No charity remains unaffected by the crisis, and in all cases building financial resilience in the charity is key.

Government support

In previous posts, we talked about the support available to charities, but to recap charities can use the Coronavirus Job Retention Scheme to furlough staff. This is useful for many, but for charities working on the frontline furloughing is not an option. The demands on the work their staff do has increased not decreased and furloughing them is counter-productive to their charities purpose.

Coronavirus Business Interruption Loan Scheme (CBILS) is available to charities, but for some charities demonstrating that they would have been eligible for a loan on commercial terms not-with-standing Covid-19 could prove difficult and some may not generate at least 50% of their income from trading activities. In general, charities are not keen on loans, coming as they do with repayment requirements. For some, CBILS may be an option, but it is likely more suited to those who feel their income has been delayed rather than lost.

Charities should take the VAT deferments and Business Rate holidays on offer.

Finally, given the diversity of the charity sector and the difficulties in matching charity needs within support structures primarily designed for businesses, the Government announced £750m of direct support. £360m to be distributed to named charities through Government departments and a further £370m to small and medium sized charities, possibly using the National Lottery Community Fund as a method for distribution. Full details are not yet available.

Decision making and cashflow

At this time, it is crucial that charities have clear decisive and recorded decision making and that they focus primarily on cashflow.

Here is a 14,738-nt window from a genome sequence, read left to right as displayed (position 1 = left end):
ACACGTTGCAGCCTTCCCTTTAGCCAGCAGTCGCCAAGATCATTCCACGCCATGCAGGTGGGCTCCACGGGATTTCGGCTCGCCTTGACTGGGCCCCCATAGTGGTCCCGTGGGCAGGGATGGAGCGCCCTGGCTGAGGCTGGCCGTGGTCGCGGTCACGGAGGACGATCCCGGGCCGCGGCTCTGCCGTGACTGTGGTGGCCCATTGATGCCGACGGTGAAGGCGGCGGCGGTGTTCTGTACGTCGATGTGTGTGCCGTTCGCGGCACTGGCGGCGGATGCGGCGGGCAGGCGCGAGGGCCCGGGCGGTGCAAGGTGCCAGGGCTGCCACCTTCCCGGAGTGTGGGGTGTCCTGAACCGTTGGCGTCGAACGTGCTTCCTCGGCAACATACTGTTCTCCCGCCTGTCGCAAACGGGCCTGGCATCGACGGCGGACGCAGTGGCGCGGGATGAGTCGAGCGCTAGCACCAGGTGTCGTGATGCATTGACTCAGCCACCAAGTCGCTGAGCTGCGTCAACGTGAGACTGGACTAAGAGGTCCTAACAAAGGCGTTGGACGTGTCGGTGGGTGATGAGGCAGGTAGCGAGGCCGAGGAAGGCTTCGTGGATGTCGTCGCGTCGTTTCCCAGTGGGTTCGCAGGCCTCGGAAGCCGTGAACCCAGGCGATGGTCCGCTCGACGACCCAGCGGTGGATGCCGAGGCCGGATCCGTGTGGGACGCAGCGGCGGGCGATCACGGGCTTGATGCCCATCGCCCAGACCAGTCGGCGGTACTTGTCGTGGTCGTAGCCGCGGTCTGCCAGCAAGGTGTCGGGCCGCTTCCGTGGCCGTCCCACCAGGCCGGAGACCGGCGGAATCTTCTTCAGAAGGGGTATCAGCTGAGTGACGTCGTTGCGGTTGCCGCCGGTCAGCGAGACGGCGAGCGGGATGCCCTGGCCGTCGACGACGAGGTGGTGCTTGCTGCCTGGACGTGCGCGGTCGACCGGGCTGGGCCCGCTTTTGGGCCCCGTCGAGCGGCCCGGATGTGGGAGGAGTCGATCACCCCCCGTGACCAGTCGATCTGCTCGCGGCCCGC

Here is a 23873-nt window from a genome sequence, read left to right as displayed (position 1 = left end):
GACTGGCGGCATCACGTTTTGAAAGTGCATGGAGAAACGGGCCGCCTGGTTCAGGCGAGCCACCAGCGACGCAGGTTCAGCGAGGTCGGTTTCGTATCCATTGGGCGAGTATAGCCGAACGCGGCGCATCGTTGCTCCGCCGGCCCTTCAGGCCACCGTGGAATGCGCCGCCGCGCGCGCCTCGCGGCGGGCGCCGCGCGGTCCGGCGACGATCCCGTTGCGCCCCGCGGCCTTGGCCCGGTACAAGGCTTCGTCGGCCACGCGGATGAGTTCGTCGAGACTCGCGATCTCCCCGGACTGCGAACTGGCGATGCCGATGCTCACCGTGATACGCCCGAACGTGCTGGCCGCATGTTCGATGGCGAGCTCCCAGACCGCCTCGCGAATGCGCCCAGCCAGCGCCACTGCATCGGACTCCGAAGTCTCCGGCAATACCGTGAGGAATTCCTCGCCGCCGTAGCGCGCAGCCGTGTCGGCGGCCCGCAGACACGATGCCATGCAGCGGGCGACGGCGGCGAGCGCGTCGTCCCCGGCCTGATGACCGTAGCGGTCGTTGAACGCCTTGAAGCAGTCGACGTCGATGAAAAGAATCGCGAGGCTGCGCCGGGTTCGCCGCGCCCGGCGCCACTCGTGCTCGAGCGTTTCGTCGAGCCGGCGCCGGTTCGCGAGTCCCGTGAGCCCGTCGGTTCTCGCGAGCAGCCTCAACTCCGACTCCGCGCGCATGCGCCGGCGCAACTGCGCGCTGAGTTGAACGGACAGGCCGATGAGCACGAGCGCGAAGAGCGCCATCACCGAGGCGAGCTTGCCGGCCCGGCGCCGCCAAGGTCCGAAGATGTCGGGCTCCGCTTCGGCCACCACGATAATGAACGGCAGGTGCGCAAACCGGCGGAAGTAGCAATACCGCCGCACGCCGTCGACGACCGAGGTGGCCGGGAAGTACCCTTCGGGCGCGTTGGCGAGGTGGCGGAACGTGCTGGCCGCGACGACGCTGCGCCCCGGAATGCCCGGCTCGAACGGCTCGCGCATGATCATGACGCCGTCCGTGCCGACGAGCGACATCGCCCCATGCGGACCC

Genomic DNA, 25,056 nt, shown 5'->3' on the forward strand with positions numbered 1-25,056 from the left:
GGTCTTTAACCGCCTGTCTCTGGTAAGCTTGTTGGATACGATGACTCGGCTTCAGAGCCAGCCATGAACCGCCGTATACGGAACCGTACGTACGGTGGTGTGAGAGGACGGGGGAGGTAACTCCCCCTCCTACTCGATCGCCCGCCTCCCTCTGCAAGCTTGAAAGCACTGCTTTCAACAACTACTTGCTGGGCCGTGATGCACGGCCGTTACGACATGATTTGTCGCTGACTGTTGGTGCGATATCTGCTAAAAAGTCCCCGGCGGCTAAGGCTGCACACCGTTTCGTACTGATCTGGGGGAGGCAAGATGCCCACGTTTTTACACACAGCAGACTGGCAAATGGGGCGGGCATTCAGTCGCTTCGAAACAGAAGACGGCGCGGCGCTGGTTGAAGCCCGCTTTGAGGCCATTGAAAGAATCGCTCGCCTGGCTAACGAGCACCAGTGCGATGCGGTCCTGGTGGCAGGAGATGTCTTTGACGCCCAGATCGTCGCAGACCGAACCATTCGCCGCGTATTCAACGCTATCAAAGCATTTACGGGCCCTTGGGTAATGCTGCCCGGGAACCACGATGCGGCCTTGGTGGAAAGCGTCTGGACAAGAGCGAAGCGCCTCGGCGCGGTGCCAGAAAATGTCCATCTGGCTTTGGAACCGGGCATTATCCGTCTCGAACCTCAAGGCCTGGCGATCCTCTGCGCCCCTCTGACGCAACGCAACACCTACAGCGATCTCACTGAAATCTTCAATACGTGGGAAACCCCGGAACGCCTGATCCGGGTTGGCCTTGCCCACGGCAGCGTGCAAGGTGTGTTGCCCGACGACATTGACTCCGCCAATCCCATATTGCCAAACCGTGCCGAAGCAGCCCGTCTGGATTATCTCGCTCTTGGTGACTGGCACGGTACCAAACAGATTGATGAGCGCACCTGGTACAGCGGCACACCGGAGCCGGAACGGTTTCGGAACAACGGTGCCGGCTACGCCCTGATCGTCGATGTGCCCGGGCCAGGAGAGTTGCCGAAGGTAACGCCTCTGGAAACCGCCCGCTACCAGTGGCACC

• Regular – rather than 100% accurate – cashflow forecasts are recommended, alongside tracking early warning signs for cashflow drivers, direct debit mandates being cancelled for example.
  • Identify “What If “scenarios, model the possible impacts on cashflow and look at the cashflow headroom you have. Scenarios might include; what if lockdown is extended again, what if there is a second wave of coronavirus?
  • Consider how you might be able to achieve more headroom. Further furloughing, if possible, tax deferrals, stand by credit facilities, use of reserves or restricted funds (given donors permission).

It is important to stress that you should document decisions taken carefully, noting not only the decision but the information available to you at the time.

Financial Reporting and Audit

The Charity Commission have issued guidance on governance and Companies House on Annual Reporting and Audit requirements, some of which we covered in an earlier blog post.

On a practical note, automatic filing extensions are available on request for three months from Companies House and the Charity Commission. Given the significant impact of Covid-19 we would expect to see it referenced in your risk statement, reserves policy, achievements and plans going forward and in investment performance, if relevant. If your year end is Dec 2019, and your charity has investments, a post balance sheet event is likely to be required.

On the question of going concern, it may be beneficial to delay the approval of your accounts, taking advantage of the filing extension, until there is greater clarity on the current situation.

Auditors will be posing tough questions around Covid-19 and robust, stress tested cashflow forecasts alongside clearly documented and evidenced decision making will be essential.

If you would like our help in cashflow management, forecasting, what if scenario planning or to discuss your financial reporting or audit arrangements, please do get in touch.

Useful links:

Government guidance for the charity sector